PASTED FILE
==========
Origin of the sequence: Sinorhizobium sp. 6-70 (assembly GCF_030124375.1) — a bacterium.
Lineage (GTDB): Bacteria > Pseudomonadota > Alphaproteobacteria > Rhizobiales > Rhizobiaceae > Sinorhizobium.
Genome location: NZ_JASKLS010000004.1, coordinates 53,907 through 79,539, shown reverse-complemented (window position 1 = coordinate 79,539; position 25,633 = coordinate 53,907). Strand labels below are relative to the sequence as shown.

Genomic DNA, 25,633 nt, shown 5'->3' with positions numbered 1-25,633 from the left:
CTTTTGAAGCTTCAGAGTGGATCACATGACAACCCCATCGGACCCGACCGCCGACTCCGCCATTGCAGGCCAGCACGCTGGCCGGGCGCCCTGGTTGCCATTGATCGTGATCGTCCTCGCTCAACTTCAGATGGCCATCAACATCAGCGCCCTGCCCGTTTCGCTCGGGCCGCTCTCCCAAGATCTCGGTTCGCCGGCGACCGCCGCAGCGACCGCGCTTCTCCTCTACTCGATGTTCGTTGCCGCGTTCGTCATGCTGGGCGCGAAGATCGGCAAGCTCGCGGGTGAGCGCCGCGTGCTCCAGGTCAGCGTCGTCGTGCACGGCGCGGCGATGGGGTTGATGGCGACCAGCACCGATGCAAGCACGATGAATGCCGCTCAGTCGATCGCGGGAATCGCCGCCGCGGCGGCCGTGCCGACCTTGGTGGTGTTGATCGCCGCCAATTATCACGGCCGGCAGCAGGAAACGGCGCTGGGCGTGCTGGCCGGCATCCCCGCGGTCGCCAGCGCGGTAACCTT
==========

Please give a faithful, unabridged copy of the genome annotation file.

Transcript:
Origin of the sequence: Sinorhizobium sp. 6-70 (assembly GCF_030124375.1) — a bacterium.
Lineage (GTDB): Bacteria > Pseudomonadota > Alphaproteobacteria > Rhizobiales > Rhizobiaceae > Sinorhizobium.
Genome location: NZ_JASKLS010000004.1, coordinates 53,907 through 79,539, shown reverse-complemented (window position 1 = coordinate 79,539; position 25,633 = coordinate 53,907). Strand labels below are relative to the sequence as shown.

Genomic DNA, 25,633 nt, shown 5'->3' with positions numbered 1-25,633 from the left:
CTTTTGAAGCTTCAGAGTGGATCACATGACAACCCCATCGGACCCGACCGCCGACTCCGCCATTGCAGGCCAGCACGCTGGCCGGGCGCCCTGGTTGCCATTGATCGTGATCGTCCTCGCTCAACTTCAGATGGCCATCAACATCAGCGCCCTGCCCGTTTCGCTCGGGCCGCTCTCCCAAGATCTCGGTTCGCCGGCGACCGCCGCAGCGACCGCGCTTCTCCTCTACTCGATGTTCGTTGCCGCGTTCGTCATGCTGGGCGCGAAGATCGGCAAGCTCGCGGGTGAGCGCCGCGTGCTCCAGGTCAGCGTCGTCGTGCACGGCGCGGCGATGGGGTTGATGGCGACCAGCACCGATGCAAGCACGATGAATGCCGCTCAGTCGATCGCGGGAATCGCCGCCGCGGCGGCCGTGCCGACCTTGGTGGTGTTGATCGCCGCCAATTATCACGGCCGGCAGCAGGAAACGGCGCTGGGCGTGCTGGCCGGCATCCCCGCGGTCGCCAGCGCGGTAACCTT